Doctor says shoulder pain can be tricky
Published 12:30 am Saturday, February 22, 2014
When does shoulder pain become more than just a nuisance and require surgery?
It’s tough for a person to tell without visiting a physician, Dr. Tulio Figarola, an orthopedic surgeon, told Port City Kiwanis on Thursday.
“One of the first things I want to find out is if it’s really coming from the shoulder or a pinched nerve in the neck,” said Figarola, who joined the River Region Medical Center staff late last year.
Pain from a pinched nerve often radiates down the arm, but if a person has trouble reaching behind their back or above their head, it’s most likely a shoulder issue, he said.
Treatment begins with administering an anti-inflammatory drug three times a day for about three weeks, he said.
“A lot of people don’t think Tylenol is much, but if you take it three times a day, it can do a lot,” Figarola said.
If the pills don’t work, an anti-inflammatory shot is the next step. But if both those options fail, patients are sent to physical therapy.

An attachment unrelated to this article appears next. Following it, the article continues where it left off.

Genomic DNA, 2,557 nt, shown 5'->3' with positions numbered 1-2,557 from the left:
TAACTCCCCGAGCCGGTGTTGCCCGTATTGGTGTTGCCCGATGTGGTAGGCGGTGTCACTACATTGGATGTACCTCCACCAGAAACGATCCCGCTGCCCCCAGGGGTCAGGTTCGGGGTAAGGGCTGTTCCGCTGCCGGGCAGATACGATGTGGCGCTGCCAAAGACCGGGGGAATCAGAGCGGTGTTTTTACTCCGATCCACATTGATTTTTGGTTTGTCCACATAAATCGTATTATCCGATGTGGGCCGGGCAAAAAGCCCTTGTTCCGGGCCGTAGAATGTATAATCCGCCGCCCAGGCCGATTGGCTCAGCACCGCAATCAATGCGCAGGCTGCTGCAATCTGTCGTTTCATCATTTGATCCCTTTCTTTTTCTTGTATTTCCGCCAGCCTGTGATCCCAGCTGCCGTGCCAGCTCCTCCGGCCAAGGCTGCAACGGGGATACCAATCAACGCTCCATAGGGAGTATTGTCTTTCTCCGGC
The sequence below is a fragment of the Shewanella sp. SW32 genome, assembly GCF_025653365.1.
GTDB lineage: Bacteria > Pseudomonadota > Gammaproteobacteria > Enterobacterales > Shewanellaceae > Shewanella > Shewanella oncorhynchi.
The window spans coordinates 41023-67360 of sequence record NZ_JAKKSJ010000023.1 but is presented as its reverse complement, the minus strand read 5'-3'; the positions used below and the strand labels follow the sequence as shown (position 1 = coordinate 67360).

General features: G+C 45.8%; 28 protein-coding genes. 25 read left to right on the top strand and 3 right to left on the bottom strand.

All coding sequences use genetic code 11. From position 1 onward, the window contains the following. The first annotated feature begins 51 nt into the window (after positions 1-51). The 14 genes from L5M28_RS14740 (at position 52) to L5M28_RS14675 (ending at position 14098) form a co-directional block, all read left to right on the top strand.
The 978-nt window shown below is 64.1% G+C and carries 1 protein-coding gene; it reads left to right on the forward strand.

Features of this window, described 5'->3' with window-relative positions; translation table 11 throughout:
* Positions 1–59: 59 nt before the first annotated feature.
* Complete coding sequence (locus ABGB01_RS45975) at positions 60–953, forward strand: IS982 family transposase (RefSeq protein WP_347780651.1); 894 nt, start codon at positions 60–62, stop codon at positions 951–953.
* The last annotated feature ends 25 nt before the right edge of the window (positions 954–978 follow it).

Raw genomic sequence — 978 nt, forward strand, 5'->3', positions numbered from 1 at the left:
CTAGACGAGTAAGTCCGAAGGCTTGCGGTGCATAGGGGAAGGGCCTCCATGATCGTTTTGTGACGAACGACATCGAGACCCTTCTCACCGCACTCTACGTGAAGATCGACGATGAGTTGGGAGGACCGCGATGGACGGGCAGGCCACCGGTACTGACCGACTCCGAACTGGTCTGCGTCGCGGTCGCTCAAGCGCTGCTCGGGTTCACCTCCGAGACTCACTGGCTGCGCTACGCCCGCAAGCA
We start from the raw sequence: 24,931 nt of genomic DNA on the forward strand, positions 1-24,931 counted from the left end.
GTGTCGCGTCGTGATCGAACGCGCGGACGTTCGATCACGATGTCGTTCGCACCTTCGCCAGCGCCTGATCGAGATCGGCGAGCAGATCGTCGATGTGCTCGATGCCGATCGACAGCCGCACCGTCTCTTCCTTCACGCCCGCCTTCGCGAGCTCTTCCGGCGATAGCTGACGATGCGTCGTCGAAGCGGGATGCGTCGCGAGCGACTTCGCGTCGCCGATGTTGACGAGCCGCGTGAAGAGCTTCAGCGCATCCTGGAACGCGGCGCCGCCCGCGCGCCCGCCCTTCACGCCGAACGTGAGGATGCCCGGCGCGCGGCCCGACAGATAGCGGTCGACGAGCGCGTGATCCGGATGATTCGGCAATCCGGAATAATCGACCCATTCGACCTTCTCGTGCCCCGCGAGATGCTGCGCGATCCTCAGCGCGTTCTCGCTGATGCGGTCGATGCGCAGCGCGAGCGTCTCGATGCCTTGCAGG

“There are certain exercises that can avoid pain and strengthen the tendons,” he said.
If physical therapy doesn’t work or becomes too painful, patients need to undergo an MRI to find if there is a hole in the one of the tendons.
“We’re looking to see if the rotator cuff tendons are worn out or torn,” he said.
Tendons do not heal on their own and everyone experiences at lest some tendon deterioration during their lifetime, Figarola said. A substantial amount of people over 65, even those who experience no pain, have holes in their rotator cuff tendons, he said.
“It’s just everyday wear and tear. Eventually it just wears out,” he said.
Surgery is a fairly dramatic step and is avoidable as long as the pain doesn’t become unmanageable and the tendon doesn’t have a hole in it, Figarola said.
“There is no test known yet that will say a hole in the tendon will stay the same size into perpetuity or get bigger,” he said.